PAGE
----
Marshall graduate receives Woodrow Wilson Teaching Fellowship

Updated 8 weeks ago Special to HNN Provided by Marshall University
Marshall graduate receives Woodrow Wilson Teaching Fellowship

The Woodrow Wilson Teaching Fellowship has announced its 2017-2018 fellowship winners, and a recent Marshall University graduate is included in the national competition’s awardees.

 

Beginning this summer, Monica Stanwick will use the fellowship to attend the Master of Arts in Secondary Education program at Mercer University in Macon, Georgia. She graduated from Marshall summa cum laude in May 2018 with a major in biology and  minors in music and chemistry. During her time at Marshall, Stanwick was an academic mentor for Housing and Residence Life, a University 100 peer mentor, and a Herd Path partner.

She also worked with the Office of the President as a Presidential Ambassador for the university and served as a member of the Baptist Campus Ministries Leadership Team. In addition, she conducted research with Dr. Nadja Spitzer and was an inaugural member of 3rd Avenue, Marshall’s contemporary a capella ensemble.

Stanwick was a recipient of the Department of Chemistry’s Student of Distinction award and the Academic Excellence in Biological Science award. She received a John Marshall Honors College Scholarship and Presidential Scholarship. She was also a member of Marshall’s Honors College.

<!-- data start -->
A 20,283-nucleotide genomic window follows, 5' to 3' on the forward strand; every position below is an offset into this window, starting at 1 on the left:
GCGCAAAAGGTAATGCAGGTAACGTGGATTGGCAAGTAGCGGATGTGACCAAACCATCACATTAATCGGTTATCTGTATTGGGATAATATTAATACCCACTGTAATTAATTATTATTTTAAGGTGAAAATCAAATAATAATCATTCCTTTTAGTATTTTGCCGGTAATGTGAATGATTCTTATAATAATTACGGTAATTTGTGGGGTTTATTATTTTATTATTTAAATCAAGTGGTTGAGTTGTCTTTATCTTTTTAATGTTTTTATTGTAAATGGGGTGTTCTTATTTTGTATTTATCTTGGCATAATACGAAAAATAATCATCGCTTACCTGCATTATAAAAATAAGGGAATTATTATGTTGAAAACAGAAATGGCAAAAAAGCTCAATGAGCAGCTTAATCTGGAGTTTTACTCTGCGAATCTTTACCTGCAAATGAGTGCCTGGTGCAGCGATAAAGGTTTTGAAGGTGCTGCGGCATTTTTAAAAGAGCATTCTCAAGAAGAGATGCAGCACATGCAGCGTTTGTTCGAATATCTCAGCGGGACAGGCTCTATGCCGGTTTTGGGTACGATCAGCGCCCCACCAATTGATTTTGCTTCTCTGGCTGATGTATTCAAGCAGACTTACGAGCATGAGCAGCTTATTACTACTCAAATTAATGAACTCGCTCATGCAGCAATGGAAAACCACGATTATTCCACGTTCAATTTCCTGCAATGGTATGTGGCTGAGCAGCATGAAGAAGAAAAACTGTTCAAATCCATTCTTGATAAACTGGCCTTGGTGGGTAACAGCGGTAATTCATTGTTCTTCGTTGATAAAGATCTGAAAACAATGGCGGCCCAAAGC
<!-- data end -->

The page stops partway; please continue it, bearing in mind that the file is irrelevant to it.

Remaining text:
Originally from Parkersburg, West Virginia, she says she looks forward to helping students develop their interests.

“Personally, my ultimate goal as an educator is to present material passionately in a varied, catering, and clear way,” she said. “Each and every student deserves a chance to find his or her uncommon, peculiar enthusiasm.”

The fellowship is designed to prepare students to work in high-need rural or urban schools by providing professional development experience and the opportunity for students to earn their master’s degrees in a field related to teaching. The overall award includes a $30,000 stipend, large tuition discounts to certain schools in Georgia, and mentoring and teaching support, among other benefits.

Stanwick is the third Marshall University student to receive a Woodrow Wilson Teaching Fellowship. For more information on the Woodrow Wilson Teaching Fellowship, please visit http://woodrow.org/fellowships/ww-teaching-fellowships/ or e-mail Mallory Carpenter, program manager for the Office of National Scholarships at Mallory.carpenter@marshall.edu.

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